"When I took this programme I was working for a company called Johnson Controls which offers the installation of equipment, maintenance and monitoring for fire prevention, fire detection and security. It sells this to all sorts of organisations from hotels to schools to airports.
The company started a strategy of buying smaller businesses in areas where they didn’t have a footprint.
I’d been working for the company as a commercial lawyer but then became corporate counsel and suddenly had to handle M&A deals. This hadn’t been part of my commercial law training so I sought out the LBS programme to gain a better understanding of what was a new area for me.
The programme was heavily financial. It provided a valuable insight into understanding how deals are negotiated financially, what emphasis is placed on elements of the accounts and books of a company, and the strategic perspective.
The bulk of the work of an M&A deal is in valuation. For my part, the lawyers come in to ensure that certain representations that were made by the seller during the valuation process are correct and true by reviewing the documents provided – which is the legal due diligence part of it compared with the financial due diligence.
For those who are involved in the valuation of the business, I think the LBS programme would help them identify any holes in the numbers that are presented to them and then enable them to make a decision about whether the deal is viable, knowing the industry, knowing the market, knowing the trading accounts of the business. For example, I experienced an M&A deal where a company was valued at £1.2m in terms of the contracts on its books but after financial due diligence it was agreed that it was only worth £700,000.
A lot of lawyers are scared of numbers – and in the past that included myself – but I certainly feel more confident about them now. I can better understand the valuation models used in arriving at the decision that this is a viable acquisition, and not just leave it to the M&A lead.
Also, as a lawyer, one part of the programme that rang true for me was that I realised I needed to have oversight of post-acquisition transition – and make sure it was being actively managed. In the business I was in you can imagine that if one of the clients relying on security services found they didn’t have adequate cover during the contract handover period of two days to a week, it could cause major problems.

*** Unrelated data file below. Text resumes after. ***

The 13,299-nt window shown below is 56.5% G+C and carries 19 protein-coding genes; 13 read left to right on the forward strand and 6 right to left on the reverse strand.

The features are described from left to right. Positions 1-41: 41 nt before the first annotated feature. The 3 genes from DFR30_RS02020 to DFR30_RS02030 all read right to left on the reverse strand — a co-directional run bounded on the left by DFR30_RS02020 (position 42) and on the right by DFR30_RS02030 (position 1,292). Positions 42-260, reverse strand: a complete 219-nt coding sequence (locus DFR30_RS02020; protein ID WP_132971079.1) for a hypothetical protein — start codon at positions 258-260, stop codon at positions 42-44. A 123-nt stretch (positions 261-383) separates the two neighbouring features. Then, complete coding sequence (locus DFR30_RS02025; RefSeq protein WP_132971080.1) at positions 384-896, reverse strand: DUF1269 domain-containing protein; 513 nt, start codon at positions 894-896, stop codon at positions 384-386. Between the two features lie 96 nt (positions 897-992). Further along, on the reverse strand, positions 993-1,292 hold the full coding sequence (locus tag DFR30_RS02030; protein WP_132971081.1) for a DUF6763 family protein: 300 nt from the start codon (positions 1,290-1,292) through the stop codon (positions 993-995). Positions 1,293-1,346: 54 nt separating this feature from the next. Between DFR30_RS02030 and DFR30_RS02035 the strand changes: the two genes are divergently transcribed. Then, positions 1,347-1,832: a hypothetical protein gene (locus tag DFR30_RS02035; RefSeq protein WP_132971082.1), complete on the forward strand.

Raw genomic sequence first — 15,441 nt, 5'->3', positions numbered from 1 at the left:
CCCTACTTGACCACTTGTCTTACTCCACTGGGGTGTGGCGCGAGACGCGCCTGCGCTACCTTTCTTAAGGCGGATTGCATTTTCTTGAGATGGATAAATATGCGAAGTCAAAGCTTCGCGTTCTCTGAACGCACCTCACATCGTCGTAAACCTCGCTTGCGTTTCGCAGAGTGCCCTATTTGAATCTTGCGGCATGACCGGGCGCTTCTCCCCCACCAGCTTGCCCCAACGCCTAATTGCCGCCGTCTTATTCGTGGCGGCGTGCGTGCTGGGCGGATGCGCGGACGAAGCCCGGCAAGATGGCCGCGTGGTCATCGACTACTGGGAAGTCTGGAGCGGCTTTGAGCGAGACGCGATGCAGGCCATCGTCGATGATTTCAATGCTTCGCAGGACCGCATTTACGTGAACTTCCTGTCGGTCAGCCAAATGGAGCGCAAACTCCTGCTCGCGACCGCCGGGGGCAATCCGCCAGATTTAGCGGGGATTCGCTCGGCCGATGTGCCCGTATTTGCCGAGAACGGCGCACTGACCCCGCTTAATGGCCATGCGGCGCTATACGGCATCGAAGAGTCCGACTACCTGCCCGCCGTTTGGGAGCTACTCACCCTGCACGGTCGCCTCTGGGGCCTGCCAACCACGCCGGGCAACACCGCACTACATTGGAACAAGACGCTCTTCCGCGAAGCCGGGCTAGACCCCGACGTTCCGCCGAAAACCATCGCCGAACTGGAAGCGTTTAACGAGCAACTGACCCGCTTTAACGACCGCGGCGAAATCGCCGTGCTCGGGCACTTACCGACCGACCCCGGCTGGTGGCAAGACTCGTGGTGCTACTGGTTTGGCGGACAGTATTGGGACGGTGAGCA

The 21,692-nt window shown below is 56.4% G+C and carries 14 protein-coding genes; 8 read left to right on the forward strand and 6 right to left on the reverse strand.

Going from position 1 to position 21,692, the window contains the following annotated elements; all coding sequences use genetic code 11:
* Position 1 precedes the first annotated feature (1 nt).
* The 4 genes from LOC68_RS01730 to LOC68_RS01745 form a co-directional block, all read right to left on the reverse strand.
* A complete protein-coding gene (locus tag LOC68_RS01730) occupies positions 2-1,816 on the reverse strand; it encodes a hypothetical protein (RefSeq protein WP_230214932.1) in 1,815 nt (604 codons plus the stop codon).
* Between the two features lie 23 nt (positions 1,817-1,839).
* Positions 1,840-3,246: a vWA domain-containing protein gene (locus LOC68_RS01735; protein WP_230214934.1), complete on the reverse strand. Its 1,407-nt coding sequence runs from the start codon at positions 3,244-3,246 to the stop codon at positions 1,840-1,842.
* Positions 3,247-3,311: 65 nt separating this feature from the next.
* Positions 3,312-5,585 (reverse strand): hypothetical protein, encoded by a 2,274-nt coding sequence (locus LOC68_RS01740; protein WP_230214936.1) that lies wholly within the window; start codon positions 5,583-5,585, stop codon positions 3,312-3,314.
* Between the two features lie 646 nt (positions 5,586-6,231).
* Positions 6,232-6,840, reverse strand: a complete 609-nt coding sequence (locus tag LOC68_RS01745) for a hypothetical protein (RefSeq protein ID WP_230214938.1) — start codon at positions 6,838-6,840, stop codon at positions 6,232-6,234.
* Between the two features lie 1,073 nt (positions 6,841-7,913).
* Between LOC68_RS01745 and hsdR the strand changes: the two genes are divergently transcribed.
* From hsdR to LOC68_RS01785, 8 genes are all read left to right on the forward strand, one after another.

The programme was very lively – although there was a lot of information to take in – and the faculty members were fantastic. We would break out into smaller groups of eight and deal with case studies, which was really helpful as you got to interact with people from different backgrounds. I do remember saying to the one other lawyer on the course that if we didn’t have the finance people in our group we wouldn’t have been able to answer some of the questions! But we all came together with our knowledge and skills and gained a better understanding of the issues. There was a big presentation at the end of the week and I presented on the post-integration aspects of the deal, while others punched holes in whether it was a good deal financially for each side.
I handled around seven deals while I was with Johnson Controls before leaving in June 2018. I’m not able to work on M&As with my current company as it has a centralised M&A function but I would definitely like to work on them in the future. They can be hair-raising but also exciting."